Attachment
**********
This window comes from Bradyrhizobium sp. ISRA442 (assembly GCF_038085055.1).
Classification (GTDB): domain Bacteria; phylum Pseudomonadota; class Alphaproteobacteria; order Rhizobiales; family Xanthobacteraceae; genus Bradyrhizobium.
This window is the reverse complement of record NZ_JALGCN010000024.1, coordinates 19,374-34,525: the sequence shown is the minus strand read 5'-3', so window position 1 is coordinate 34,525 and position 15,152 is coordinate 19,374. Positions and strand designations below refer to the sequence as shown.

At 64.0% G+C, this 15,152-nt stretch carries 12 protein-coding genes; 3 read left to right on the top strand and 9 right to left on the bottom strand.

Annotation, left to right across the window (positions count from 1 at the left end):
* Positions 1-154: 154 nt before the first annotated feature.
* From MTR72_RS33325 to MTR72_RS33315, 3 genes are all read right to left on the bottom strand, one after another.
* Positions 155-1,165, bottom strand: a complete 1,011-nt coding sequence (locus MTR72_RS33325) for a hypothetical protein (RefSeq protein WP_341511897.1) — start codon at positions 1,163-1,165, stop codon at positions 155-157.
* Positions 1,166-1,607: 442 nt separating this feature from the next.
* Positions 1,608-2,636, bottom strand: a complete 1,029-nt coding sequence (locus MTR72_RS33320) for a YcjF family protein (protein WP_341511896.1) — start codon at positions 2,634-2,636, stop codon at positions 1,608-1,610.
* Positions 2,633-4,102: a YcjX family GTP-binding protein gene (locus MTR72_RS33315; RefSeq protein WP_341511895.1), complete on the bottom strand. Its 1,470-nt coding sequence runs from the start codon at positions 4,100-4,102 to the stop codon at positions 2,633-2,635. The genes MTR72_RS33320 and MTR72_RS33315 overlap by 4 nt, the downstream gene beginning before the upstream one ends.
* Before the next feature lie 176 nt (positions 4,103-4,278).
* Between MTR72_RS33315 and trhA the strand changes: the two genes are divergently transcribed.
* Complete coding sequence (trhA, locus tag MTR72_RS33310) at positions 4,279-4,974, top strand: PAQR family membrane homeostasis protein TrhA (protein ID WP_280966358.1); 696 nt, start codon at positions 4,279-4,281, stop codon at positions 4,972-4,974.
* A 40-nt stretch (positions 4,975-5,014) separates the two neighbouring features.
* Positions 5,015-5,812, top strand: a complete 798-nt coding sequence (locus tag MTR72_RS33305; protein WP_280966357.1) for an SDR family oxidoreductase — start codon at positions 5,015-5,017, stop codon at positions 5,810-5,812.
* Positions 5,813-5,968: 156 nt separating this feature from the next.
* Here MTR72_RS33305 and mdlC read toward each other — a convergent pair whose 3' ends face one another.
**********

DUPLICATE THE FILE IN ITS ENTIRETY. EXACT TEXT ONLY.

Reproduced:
This window comes from Bradyrhizobium sp. ISRA442 (assembly GCF_038085055.1).
Classification (GTDB): domain Bacteria; phylum Pseudomonadota; class Alphaproteobacteria; order Rhizobiales; family Xanthobacteraceae; genus Bradyrhizobium.
This window is the reverse complement of record NZ_JALGCN010000024.1, coordinates 19,374-34,525: the sequence shown is the minus strand read 5'-3', so window position 1 is coordinate 34,525 and position 15,152 is coordinate 19,374. Positions and strand designations below refer to the sequence as shown.

At 64.0% G+C, this 15,152-nt stretch carries 12 protein-coding genes; 3 read left to right on the top strand and 9 right to left on the bottom strand.

Annotation, left to right across the window (positions count from 1 at the left end):
* Positions 1-154: 154 nt before the first annotated feature.
* From MTR72_RS33325 to MTR72_RS33315, 3 genes are all read right to left on the bottom strand, one after another.
* Positions 155-1,165, bottom strand: a complete 1,011-nt coding sequence (locus MTR72_RS33325) for a hypothetical protein (RefSeq protein WP_341511897.1) — start codon at positions 1,163-1,165, stop codon at positions 155-157.
* Positions 1,166-1,607: 442 nt separating this feature from the next.
* Positions 1,608-2,636, bottom strand: a complete 1,029-nt coding sequence (locus MTR72_RS33320) for a YcjF family protein (protein WP_341511896.1) — start codon at positions 2,634-2,636, stop codon at positions 1,608-1,610.
* Positions 2,633-4,102: a YcjX family GTP-binding protein gene (locus MTR72_RS33315; RefSeq protein WP_341511895.1), complete on the bottom strand. Its 1,470-nt coding sequence runs from the start codon at positions 4,100-4,102 to the stop codon at positions 2,633-2,635. The genes MTR72_RS33320 and MTR72_RS33315 overlap by 4 nt, the downstream gene beginning before the upstream one ends.
* Before the next feature lie 176 nt (positions 4,103-4,278).
* Between MTR72_RS33315 and trhA the strand changes: the two genes are divergently transcribed.
* Complete coding sequence (trhA, locus tag MTR72_RS33310) at positions 4,279-4,974, top strand: PAQR family membrane homeostasis protein TrhA (protein ID WP_280966358.1); 696 nt, start codon at positions 4,279-4,281, stop codon at positions 4,972-4,974.
* A 40-nt stretch (positions 4,975-5,014) separates the two neighbouring features.
* Positions 5,015-5,812, top strand: a complete 798-nt coding sequence (locus tag MTR72_RS33305; protein WP_280966357.1) for an SDR family oxidoreductase — start codon at positions 5,015-5,017, stop codon at positions 5,810-5,812.
* Positions 5,813-5,968: 156 nt separating this feature from the next.
* Here MTR72_RS33305 and mdlC read toward each other — a convergent pair whose 3' ends face one another.